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A Highly Unequal Crisis: Covid-19's Disproportionate Effects on Southeast Asia's Workers

Co-authors: Souleima El Achkar Hilal; Ian Nicole Generalao; and Rosa Mia Arao

This post draws from a paper presented in the ACAES session at the 2022 Allied Social Science Association Annual Meeting, program here. Youtube recording here.

The Covid-19 pandemic has had a devastating impact on labor markets worldwide, Southeast Asia included. There is clear evidence that the pandemic-induced job losses in the region have been highly unequal—disproportionately affecting the youth, women, low-skilled, informal, temporary, and casual workers.

Using the latest available Labor Force Surveys of Indonesia, the Philippines, Thailand, and Viet Nam, our analysis shows that youth and women bore the brunt of job losses. Young workers, who represent only 10–15% of the workforce in the four countries, accounted for a disproportionate share of job losses at 22–45% at the height of the pandemic’s impact on labor markets. This is due to their overrepresentation in heavily hit sectors like food and accommodation services, wholesale and retail trade, and “other services,” and because they were more likely to lose their jobs than more mature workers in these same sectors. Figure 1 gives details by sector.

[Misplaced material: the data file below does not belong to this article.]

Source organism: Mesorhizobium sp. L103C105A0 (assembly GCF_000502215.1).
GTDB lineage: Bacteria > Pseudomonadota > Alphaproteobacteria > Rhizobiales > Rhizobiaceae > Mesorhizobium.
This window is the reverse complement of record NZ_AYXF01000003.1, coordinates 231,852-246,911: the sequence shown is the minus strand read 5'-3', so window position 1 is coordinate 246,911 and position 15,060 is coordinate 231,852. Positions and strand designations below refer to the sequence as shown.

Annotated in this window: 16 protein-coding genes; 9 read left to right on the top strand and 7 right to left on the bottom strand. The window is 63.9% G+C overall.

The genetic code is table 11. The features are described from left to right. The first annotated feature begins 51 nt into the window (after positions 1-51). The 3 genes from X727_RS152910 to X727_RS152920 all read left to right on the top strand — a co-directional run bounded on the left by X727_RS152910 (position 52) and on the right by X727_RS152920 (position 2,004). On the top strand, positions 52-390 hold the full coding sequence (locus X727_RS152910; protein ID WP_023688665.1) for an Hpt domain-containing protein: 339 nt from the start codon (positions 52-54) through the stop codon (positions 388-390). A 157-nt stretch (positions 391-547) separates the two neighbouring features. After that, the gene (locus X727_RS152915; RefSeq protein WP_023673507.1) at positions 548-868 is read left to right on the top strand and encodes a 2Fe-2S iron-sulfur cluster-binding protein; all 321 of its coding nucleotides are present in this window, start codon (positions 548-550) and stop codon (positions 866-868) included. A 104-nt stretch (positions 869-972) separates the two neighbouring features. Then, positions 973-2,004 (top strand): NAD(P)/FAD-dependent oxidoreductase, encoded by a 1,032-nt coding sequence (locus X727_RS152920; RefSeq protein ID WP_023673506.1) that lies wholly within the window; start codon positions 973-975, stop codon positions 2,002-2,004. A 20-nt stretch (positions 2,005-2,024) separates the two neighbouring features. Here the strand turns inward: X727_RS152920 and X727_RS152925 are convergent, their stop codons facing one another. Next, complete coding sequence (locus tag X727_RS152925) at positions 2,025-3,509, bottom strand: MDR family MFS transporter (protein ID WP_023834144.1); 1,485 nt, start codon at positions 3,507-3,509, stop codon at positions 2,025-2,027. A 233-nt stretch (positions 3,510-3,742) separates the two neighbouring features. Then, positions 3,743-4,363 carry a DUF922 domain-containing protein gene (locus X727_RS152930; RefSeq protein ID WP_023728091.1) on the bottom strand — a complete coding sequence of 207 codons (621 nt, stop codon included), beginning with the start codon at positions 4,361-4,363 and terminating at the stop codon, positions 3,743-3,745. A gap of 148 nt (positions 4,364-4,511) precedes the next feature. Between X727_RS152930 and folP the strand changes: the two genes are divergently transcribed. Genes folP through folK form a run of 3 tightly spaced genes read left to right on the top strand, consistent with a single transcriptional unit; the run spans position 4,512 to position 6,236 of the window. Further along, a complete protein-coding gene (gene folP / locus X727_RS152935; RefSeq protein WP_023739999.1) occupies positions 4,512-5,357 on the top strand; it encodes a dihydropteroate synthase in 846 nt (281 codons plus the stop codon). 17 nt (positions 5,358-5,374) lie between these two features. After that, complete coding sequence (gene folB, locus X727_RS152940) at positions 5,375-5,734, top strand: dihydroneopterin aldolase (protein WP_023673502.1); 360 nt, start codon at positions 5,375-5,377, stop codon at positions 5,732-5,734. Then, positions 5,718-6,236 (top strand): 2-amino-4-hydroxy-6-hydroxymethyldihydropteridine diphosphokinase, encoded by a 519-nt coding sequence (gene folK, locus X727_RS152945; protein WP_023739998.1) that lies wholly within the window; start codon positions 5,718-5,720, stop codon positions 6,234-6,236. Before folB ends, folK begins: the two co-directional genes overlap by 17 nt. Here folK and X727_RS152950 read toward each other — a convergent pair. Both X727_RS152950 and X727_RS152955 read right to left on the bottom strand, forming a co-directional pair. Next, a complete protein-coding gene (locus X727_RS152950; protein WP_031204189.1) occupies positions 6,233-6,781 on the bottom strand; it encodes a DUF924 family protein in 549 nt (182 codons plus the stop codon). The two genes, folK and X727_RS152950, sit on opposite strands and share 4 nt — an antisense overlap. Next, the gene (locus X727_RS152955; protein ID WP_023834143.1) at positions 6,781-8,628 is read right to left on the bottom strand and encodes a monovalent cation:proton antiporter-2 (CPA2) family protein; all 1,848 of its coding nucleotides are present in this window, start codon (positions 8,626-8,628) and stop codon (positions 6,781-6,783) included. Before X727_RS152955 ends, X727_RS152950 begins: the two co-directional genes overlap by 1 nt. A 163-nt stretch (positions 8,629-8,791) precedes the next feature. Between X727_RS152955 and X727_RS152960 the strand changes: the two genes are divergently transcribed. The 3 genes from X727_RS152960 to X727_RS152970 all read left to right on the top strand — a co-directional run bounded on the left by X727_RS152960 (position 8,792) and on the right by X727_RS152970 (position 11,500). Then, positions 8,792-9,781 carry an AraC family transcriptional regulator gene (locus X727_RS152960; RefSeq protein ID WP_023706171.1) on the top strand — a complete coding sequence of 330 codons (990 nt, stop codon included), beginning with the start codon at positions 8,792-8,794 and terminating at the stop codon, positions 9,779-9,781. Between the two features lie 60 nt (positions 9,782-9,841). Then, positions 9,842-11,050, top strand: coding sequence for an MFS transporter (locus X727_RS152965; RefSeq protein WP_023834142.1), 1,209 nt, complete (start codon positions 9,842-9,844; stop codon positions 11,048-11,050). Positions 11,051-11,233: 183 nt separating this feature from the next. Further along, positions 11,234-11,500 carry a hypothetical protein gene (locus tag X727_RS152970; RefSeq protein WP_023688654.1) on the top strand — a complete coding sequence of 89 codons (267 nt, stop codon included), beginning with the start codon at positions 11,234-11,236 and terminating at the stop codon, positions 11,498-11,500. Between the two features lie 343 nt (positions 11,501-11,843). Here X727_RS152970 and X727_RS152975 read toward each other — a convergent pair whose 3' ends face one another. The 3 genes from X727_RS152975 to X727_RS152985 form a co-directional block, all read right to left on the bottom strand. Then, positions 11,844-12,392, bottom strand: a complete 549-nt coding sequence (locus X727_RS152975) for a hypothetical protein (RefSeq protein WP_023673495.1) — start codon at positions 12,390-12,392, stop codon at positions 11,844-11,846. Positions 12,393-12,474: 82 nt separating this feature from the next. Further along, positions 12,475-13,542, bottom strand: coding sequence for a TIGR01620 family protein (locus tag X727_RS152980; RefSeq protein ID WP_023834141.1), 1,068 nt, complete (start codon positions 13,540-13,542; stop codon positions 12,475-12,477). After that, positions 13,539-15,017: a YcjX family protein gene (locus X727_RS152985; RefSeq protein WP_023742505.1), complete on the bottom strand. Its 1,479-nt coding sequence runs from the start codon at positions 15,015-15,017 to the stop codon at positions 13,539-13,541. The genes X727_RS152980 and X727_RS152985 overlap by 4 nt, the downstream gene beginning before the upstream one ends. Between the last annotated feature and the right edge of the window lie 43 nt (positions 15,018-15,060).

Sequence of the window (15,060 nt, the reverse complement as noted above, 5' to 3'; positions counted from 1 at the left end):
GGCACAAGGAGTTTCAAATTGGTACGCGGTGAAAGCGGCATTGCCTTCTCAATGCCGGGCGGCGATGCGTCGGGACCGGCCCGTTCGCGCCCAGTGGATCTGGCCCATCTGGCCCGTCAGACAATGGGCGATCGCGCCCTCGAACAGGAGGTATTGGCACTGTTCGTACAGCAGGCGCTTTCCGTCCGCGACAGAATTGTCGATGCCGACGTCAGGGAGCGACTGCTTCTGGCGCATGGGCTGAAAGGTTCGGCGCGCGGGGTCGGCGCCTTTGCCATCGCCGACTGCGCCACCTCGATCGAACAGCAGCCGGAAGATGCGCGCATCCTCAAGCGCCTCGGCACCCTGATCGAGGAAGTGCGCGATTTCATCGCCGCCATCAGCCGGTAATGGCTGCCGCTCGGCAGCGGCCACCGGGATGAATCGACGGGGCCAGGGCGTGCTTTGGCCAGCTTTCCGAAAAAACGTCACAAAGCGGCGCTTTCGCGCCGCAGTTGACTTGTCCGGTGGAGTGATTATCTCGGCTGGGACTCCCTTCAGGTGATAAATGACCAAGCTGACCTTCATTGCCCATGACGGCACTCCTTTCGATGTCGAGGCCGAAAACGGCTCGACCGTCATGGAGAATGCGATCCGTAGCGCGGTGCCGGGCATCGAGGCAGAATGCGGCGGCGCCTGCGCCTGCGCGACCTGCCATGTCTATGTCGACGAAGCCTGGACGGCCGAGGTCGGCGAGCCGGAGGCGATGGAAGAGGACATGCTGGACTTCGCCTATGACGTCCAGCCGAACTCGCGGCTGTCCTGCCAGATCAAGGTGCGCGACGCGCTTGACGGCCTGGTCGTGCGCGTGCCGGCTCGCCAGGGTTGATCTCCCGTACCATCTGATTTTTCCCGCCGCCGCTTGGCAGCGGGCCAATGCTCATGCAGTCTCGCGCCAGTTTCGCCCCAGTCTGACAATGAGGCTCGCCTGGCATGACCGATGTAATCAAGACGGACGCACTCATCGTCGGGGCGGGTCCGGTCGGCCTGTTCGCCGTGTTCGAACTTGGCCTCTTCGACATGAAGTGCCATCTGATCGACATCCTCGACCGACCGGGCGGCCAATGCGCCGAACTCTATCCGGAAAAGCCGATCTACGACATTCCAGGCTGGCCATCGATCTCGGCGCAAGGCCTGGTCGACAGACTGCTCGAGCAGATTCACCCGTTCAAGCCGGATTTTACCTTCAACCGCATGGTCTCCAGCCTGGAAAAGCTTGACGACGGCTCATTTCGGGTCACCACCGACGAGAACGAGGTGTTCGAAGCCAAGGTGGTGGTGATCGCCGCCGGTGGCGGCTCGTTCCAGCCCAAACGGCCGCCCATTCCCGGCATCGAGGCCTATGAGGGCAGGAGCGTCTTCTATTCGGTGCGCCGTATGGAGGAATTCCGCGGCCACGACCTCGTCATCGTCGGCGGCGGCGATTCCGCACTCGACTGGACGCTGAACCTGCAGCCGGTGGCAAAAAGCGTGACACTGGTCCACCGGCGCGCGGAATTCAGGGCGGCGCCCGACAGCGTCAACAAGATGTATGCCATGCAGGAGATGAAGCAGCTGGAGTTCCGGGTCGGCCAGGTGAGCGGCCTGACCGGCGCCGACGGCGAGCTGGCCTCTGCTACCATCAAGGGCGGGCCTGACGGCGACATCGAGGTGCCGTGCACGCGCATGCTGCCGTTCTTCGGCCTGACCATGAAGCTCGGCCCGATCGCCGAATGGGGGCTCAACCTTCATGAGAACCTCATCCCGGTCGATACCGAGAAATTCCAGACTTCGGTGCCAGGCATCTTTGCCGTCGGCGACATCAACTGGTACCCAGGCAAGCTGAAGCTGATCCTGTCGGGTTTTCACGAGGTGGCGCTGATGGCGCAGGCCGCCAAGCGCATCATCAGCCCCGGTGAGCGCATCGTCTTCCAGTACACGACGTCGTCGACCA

Figure 1. Share of Youth in Sectoral Employment and in Net Job Losses (%)

Note: Shares in employment are for August 2019 for Indonesia and for Q4 2019 elsewhere. Shares in job losses are for Feb-Aug 2020 for Indonesia and for Q1-Q2 elsewhere.

Source: Authors' calculations based on labor force surveys.

Women were also disproportionately affected, recording a greater share in job losses than their share in employment. In Thailand, for instance, women accounted for approximately 60% of Q2 2020 job losses and around 90% of manufacturing job losses. Details by sector are shown in Figure 2. Moreover, women were more likely to exit the labor force following job loss than men. This is partly due to a larger share of the care burden falling on women. Although many female workers reentered the labor market in the second half of 2020, labor reallocation patterns pointed to an “added worker effect” or “distress employment.” This occurs when additional (female) family workers join the labor force to compensate for lost household income. The labor market reentry of women in the third quarter of 2020, mainly into lower “quality,” lower productivity jobs, implies that although there is no evidence of persistent labor market detachment, the pandemic could nevertheless have long-term negative impacts on the working lives of women.  

Figure 2. Share of Females in Employment and in Net Job Losses (%)

 

Note: Shares in employment are for August 2019 for Indonesia and for Q4 2019 elsewhere. Shares in job losses are for Feb-Aug 2020 for Indonesia and for Q1-Q2 elsewhere.

Source: Authors' calculations based on labor force surveys.